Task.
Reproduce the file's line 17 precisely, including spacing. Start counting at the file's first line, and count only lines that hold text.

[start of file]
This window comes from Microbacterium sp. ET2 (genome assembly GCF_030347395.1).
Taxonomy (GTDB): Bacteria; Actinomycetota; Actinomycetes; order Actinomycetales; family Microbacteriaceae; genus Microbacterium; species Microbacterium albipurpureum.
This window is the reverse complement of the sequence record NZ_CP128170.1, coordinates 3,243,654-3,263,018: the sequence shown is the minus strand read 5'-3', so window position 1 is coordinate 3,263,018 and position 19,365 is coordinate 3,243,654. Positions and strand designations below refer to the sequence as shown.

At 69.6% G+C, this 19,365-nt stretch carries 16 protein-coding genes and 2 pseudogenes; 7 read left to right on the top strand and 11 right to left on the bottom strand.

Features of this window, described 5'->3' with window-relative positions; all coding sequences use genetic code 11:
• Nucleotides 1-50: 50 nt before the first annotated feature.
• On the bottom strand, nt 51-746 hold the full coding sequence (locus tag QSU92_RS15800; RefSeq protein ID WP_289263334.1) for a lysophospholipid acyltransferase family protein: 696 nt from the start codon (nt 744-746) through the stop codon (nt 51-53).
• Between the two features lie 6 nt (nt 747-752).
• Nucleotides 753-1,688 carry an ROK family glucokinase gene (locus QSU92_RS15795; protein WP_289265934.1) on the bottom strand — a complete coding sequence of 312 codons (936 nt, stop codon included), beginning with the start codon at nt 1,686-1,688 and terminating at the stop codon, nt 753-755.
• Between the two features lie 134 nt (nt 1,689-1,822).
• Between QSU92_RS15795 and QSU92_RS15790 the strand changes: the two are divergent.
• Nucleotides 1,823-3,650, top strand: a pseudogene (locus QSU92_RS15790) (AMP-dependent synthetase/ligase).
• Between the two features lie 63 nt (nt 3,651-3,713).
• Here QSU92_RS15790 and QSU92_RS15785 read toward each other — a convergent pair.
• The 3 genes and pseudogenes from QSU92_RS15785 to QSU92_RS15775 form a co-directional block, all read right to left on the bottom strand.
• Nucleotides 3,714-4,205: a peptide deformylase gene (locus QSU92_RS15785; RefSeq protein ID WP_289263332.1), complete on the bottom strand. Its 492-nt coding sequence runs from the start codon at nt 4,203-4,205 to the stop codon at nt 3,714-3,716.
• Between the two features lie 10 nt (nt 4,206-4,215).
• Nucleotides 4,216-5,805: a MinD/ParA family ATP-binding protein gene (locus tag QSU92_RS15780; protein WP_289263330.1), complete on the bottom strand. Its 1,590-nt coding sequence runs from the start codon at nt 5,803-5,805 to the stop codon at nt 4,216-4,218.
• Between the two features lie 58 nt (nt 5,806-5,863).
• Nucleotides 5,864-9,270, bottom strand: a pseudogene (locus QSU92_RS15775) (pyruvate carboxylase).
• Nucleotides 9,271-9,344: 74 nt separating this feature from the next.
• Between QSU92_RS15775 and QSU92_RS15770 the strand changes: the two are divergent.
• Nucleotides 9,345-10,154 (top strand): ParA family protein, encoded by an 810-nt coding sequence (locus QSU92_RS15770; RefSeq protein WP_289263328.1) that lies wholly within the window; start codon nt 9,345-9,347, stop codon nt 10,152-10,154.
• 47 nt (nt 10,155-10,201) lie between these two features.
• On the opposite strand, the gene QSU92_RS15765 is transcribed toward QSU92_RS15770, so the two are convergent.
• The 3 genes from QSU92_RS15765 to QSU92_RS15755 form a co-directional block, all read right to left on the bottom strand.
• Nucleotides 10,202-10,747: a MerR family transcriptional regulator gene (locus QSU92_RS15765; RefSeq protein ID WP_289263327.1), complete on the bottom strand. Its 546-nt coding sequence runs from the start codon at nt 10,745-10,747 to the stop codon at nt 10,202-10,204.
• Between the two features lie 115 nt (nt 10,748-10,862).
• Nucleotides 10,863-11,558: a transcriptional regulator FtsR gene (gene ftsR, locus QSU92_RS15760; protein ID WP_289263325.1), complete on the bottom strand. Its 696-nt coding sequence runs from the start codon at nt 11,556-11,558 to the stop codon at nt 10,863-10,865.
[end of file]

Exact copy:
• Between the two features lie 10 nt (nt 4,206-4,215).